Judge Krichbaum wants lawyers to have faith in his magistrate.
By DEBORA SHAULIS
VINDICATOR STAFF WRITER
YOUNGSTOWN -- It wasn't just another trial to determine who was at fault in a traffic accident.
A verdict was reached at noon Wednesday in the first civil jury trial in Mahoning County Common Pleas Court at which a magistrate presided.
The trial also was the first time that Magistrate Timothy G. Welsh shared a courtroom with his father, T. Gordon Welsh, who served as his bailiff. Gordon Welsh is retired after a long career as a bailiff and administrator of common pleas court.
The family connection wasn't disclosed to the jury until after the trial had ended. "They thought it was neat," Timothy Welsh said.
Welsh is one of five magistrates who work with general division judges in common pleas court. Two of the five magistrates were hired in April with hopes of expediting cases on the judges' dockets.
Magistrates are appointed judicial officers who are authorized to lead court proceedings and write opinions and decisions. Their role in criminal cases is mostly limited to arraignments, bond hearings and extradition hearings.
Magistrates have more authority in civil cases, including the ability to preside at trial as long as both parties agree to it, Welsh said.
Magistrates must be Mahoning County residents, have six years' experience at practicing law, be members in good standing with the county bar association and close their private practices.
Trial began Monday in the courtroom of Judge R. Scott Krichbaum, with whom Welsh works. The parties already agreed to the amount of damages in the case, so jurors only had to decide which driver caused the crash.
"The fact that I think a judge of his caliber would entrust in me the authority to preside over a jury trial is very flattering," Welsh said of Judge Krichbaum.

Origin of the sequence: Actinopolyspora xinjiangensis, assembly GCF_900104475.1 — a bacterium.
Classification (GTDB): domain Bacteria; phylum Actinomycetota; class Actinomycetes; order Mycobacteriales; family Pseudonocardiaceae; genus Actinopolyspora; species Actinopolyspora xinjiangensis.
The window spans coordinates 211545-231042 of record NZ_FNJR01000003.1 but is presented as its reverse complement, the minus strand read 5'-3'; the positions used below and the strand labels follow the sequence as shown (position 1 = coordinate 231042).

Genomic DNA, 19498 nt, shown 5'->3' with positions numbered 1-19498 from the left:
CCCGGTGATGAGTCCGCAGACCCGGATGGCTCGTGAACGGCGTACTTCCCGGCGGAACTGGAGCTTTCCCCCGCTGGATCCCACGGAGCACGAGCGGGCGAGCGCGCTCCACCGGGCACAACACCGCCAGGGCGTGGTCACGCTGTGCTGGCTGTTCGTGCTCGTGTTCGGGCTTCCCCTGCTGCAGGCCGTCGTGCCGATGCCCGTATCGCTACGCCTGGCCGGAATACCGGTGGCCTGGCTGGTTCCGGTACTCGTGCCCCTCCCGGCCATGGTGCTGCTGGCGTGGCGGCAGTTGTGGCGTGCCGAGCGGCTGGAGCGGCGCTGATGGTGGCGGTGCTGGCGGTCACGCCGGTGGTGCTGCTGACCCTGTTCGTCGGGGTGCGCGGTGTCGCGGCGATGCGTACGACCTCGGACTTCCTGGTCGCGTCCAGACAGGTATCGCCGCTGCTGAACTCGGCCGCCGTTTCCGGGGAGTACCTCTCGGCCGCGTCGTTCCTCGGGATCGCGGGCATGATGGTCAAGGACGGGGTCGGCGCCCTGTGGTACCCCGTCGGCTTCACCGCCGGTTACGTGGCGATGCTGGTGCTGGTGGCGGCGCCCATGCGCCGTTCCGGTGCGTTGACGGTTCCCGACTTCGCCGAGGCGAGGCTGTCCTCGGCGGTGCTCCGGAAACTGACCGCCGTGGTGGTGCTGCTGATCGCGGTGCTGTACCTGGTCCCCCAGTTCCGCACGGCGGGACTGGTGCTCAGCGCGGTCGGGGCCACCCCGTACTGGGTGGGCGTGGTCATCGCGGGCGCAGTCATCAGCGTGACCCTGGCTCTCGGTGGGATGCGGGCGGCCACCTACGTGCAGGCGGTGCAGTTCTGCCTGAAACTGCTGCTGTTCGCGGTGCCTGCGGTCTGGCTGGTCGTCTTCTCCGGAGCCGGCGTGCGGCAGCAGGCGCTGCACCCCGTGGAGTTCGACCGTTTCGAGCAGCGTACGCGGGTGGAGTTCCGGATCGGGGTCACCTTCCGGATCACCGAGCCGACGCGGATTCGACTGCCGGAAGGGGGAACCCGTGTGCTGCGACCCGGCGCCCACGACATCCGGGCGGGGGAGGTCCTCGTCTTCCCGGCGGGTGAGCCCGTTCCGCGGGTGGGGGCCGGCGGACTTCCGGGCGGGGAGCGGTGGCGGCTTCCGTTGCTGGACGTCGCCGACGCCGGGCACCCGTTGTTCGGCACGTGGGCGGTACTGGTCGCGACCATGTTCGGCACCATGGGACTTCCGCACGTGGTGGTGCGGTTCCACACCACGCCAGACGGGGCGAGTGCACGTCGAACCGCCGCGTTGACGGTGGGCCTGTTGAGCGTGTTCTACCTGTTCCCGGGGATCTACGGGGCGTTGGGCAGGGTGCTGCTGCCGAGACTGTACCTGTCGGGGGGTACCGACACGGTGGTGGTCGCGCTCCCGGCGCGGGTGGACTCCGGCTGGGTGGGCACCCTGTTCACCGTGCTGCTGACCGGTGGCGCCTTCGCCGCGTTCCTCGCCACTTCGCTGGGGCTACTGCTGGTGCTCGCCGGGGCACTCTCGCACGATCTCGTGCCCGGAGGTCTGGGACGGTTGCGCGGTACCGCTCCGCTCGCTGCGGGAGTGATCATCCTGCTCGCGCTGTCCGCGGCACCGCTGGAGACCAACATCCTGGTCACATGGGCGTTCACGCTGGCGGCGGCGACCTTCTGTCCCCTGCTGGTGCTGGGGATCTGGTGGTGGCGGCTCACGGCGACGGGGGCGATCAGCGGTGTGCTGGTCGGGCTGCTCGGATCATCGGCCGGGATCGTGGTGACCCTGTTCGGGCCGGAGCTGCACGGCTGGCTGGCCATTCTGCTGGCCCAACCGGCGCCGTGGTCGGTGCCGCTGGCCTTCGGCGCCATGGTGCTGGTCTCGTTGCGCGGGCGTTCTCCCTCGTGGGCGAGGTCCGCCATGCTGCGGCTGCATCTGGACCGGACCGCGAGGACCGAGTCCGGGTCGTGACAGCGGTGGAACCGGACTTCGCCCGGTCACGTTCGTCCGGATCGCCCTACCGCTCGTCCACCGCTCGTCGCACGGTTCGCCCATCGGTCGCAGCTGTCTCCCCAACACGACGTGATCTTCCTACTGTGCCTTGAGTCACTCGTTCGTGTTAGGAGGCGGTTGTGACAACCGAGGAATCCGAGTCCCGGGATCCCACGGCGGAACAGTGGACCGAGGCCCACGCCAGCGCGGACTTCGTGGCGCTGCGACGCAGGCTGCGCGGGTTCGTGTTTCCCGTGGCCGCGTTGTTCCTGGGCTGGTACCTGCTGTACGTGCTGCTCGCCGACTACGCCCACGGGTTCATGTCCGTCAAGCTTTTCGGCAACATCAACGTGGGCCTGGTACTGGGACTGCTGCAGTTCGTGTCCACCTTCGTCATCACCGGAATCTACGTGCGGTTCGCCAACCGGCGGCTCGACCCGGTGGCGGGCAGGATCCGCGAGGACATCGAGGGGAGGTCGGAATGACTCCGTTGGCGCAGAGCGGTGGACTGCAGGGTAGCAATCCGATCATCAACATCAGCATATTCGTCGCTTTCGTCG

It gave Welsh experience and "demonstrates to the bar association that [Welsh] is available, capable and impartial, so they can trust their cases to him," Judge Krichbaum said.
Welsh has been a magistrate for nearly two years. As he prepared to preside at trial, he relied on his experiences as a bailiff for now-U.S. District Judge Peter C. Economus, formerly of common please court, and his 16 years as a trial attorney. In the end, the case was "fairly uneventful" for him, he said.
Having his father as his bailiff "definitely increased my comfort level to a degree," Welsh said. Besides Gordon Welsh's experience, his people skills "puts jurors at rest as well" and helps them to focus on the case, Welsh said.
Gordon Welsh stepped in to help because Judge Krichbaum needed his bailiff to proceed with other cases, Welsh said.
"It was a fun thing for me because, you know, I've been around here for a million years and I've been through a million trials, but this one had an edge for me," Gordon Welsh said.
Gordon Welsh didn't doubt his son's ability, but he said he was "pleasantly surprised" at how clearly Welsh explained a complicated set of instructions to the jury. Gordon Welsh believes that's why jurors needed only about 40 minutes to reach a verdict, which was for the plaintiff.
Though father and son say they would work together again, it may not happen soon. Of the thousands of civil cases that are filed each year in common pleas court, Welsh estimates that only 10 percent of them actually go to trial.